Using MySQL 5.6.13 under CentOS 6.4, I had a replication failure on one master/slave topology because the master binary log had the following entry that was intentionally written by the MySQL server.
$ mysqlbinlog --start-position=244670849 mysql-bin.000029 ... # at 244670849 #131028 19:31:38 server id 39 end_log_pos 244670906 CRC32 0xc5d084ec # Incident: LOST_EVENTS RELOAD DATABASE; # Shall generate syntax error # at 244670906 ...
The question is why? I do not know the answer. Searching online indicates this can occur in a MySQL Cluster environment, and can occur around the use of GRANT statements. Neither of these situations are applicable here. This site runs 4 different master/slave topologies all running the same version, and this has been the only occurrence.
The message, if taken literally could indicate that the master server failed to write all events to the master binary log, but instead of reporting any information (say in the MySQL error log), it basically tells you the binary log (aka the replication stream) is now incomplete and you need to rebuild your entire replication topology. If this is true, then this is a poor explanation, and there is no MySQL documentation I have found to shed light here.
The situation of course does not manifest to the end user on the master (or say monitoring the MySQL error log), but on the slave with a message similar to:
mysql> SHOW SLAVE STATUSG ... Relay_Master_Log_File: mysql-bin.000029 Exec_Master_Log_Pos: 244670849 ... Slave_IO_Running: Yes Slave_SQL_Running: No Last_Errno: 1590 Last_Error: The incident LOST_EVENTS occured on the master. Message: error writing to the binary log ...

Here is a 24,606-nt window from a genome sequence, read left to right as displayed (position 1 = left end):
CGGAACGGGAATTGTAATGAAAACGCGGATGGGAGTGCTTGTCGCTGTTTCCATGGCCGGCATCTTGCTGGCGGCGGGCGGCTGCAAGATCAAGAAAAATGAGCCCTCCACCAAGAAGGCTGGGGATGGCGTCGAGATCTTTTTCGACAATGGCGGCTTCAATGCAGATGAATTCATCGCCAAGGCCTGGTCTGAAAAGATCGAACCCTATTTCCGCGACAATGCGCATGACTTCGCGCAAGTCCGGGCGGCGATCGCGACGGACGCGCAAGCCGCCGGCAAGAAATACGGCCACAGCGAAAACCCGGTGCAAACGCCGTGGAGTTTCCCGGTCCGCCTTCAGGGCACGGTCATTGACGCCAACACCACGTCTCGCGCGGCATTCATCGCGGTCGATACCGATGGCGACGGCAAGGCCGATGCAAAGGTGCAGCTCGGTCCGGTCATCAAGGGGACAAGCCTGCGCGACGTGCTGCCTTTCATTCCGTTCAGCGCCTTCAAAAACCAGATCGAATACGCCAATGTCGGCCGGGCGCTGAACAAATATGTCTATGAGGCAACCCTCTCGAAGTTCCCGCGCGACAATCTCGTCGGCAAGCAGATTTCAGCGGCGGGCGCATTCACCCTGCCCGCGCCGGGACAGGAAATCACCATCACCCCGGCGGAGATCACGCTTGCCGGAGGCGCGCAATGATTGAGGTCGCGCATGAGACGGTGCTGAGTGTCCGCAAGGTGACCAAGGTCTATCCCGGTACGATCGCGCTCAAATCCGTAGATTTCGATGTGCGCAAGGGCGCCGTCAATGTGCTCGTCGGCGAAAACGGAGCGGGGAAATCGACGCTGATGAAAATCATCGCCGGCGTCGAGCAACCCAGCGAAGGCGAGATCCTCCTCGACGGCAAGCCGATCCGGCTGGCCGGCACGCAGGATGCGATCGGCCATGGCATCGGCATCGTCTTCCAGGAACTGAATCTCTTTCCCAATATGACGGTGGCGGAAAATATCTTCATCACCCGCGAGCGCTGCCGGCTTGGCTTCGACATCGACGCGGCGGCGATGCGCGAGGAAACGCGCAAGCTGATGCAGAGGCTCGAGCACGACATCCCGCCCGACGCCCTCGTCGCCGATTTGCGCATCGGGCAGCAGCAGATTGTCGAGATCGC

What appears to happen on the master, is the LOST_EVENTS binary log event is written, the binary logs are flushed, as indicated by the file sizes.
-rw-rw---- 1 mysql mysql 1073742236 Oct 27 23:33 mysql-bin.000027 -rw-rw---- 1 mysql mysql 1073741890 Oct 28 11:28 mysql-bin.000028 -rw-rw---- 1 mysql mysql 244670953 Oct 28 19:31 mysql-bin.000029 -rw-rw---- 1 mysql mysql 1073742184 Oct 29 08:55 mysql-bin.000030
Further analysis of the statements before the event in the master log show nothing of incident. Analysis of the binary logs at the error and subsequently how second timestamps that are identical, so there is no *obvious* loss of operations, but when there are 100s of transactions per second, using second granularity is ineffective.
When confirming there were no events after this position on the slave, and the binary logs had been flushed the solution taken was to reset the slave to the next valid event.
mysql> STOP SLAVE; mysql> CHANGE MASTER TO MASTER_LOG_FILE='mysql-bin.000030', MASTER_LOG_POS=120; mysql> START SLAVE:
Ammon Sutherland says
I have had this hit me twice in the last 3 weeks now. No idea why either. No real damage appears to be done, just annoying to have to skip an event and start the slaves again.
Thanks Ammon, What specific MySQL version are you running?
Andrew Garner says
I’ve run into this from a simple grant that failed. This is similar to what Percona blogged about here:
Namely I had one environment that was running with old-passwords=1 and trying to grant a user with a new password failed, and generated this event, which had to be skipped on the slave. No harm done, but annoying.
i enabled GTID base replication ,CHANGE MASTER TO MASTER_LOG_FILE and MASTER_LOG_POS option will not work as MASTER_AUTO_POSITION = 1 .
In my case as it’s test server i deleted master binary logs and set master GTID value in slave (using set global GTID_PURGED) and now slave running fine.
Any other suggestions for production server where deleting binary logs is critical.